This site isn’t to convince people of something—we want it to give them the key to a door. It’s an invitation, because that’s the type of person Hrant Dink was—inviting and embracing. He cared a lot about young people. The people, like the 17-year-old university student with no relation to Armenian culture whom he invited to come and do something at Agos, have achieved quite a lot. He believed in them. We shed light on Hrant Dink’s life here. We don’t limit it to only when he was a journalist—his time as an activist, his years at Kamp Armen in Tuzla and the establishment of Agos during one of Turkey’s darkest times all explain different aspects of the man. Indeed, there was a time when Armenians were targeted more than any other group and people, even government ministers, spoke of “Armenian spawn.” This is the gloomy atmosphere in which Agos was founded when people had reached the limits of despair. We attempt to present Agos’ story here. Its archives are also housed here and contain very significant information on minorities in Turkey. Those who want to research Turkey’s minority policies can come and do so here. News that would never be published in other newspapers is published here because Agos is independent. Hrant Dink was never only concerned with Armenians. He concerned himself with the suffering the Kurds and of covered women. He fought for them too. He was on the side of all marginalized people and always said that if Armenians alone are given their rights in Turkey, it would mean nothing because we want full democracy for all. He emphasized this often. At the same time, Hrant Dink didn’t just voice issues, he was an activist who offered solutions and labored for their implementation—he was an actor of social transformation. Yes, a very painful event took place here, but at the same time, this place also holds hope for the future. He always told visitors that they could also be drivers of transformation. It’s necessary to encourage people for this transformation to become a reality.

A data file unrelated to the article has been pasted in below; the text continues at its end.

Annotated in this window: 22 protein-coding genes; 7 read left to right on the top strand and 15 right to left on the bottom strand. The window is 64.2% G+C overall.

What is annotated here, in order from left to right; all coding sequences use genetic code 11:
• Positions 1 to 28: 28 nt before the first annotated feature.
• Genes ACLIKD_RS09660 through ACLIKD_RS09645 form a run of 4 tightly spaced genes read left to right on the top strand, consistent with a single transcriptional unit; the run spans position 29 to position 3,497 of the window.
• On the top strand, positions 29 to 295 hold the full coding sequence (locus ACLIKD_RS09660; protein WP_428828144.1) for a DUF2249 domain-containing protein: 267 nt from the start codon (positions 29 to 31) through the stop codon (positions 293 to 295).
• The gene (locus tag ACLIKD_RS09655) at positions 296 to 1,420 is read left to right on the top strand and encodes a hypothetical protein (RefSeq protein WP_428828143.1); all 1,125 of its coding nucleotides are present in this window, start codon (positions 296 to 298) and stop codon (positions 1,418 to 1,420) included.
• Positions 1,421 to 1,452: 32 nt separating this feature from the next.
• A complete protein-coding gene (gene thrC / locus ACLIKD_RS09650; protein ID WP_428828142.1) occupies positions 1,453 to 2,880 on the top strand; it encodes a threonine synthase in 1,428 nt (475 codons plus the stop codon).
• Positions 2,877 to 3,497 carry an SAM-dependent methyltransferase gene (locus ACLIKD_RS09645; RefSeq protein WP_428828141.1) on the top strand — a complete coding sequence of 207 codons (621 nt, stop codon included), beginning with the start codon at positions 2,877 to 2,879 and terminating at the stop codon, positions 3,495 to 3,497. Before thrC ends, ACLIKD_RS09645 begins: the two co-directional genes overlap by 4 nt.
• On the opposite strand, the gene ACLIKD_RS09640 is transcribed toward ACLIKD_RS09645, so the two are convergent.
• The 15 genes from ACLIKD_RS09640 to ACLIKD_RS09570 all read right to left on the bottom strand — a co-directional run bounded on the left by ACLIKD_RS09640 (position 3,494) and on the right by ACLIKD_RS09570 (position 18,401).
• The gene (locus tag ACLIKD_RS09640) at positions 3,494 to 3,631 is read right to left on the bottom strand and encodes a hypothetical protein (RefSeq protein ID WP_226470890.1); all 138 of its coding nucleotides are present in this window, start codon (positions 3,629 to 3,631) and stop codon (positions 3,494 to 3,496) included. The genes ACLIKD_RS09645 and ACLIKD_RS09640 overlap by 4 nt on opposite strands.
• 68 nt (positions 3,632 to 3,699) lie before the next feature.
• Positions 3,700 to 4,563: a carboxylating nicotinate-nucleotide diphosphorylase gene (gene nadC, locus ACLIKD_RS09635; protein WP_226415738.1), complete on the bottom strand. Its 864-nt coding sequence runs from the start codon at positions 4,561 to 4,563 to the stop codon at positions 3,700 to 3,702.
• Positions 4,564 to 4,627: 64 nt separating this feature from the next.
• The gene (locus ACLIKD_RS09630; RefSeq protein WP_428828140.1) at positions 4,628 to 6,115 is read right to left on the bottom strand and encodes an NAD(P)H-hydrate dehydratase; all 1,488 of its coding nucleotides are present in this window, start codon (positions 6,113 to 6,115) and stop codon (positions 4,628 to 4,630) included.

The process leading up to the Hrant Dink’s assassination is also presented here. How the course of events leading to his assassination developed in the three years since the Sabiha Gökçen news is documented here—the day of the assassination, its aftermath, and commemorations. One of the things we try to do, though, is to not only look at the different phases of Hrant Dink’s life and his inspiring work but also address the values he advocated, such as democracy, justice, peace, coexistence and dialogue, to present them to new audiences and younger generations. This isn’t possible only with exhibitions either. We try to do it through education programs and workshops. This is also where annual commemorations take place every January 19. Thousands of people gather in front of this building. Every year, a human rights activist or someone who’s lost a loved one in political murders speaks to the crowd from this window and talks about the period we are going through or human rights violations. This is also a platform for expression and solidarity—a pulpit—it’s a place for seeking justice. We want those who come here to think about these concepts. If a visitor here starts to transform beginning with their own family, that’s an achievement. This isn’t something that will happen right away, of course. It’s a long process that requires patience.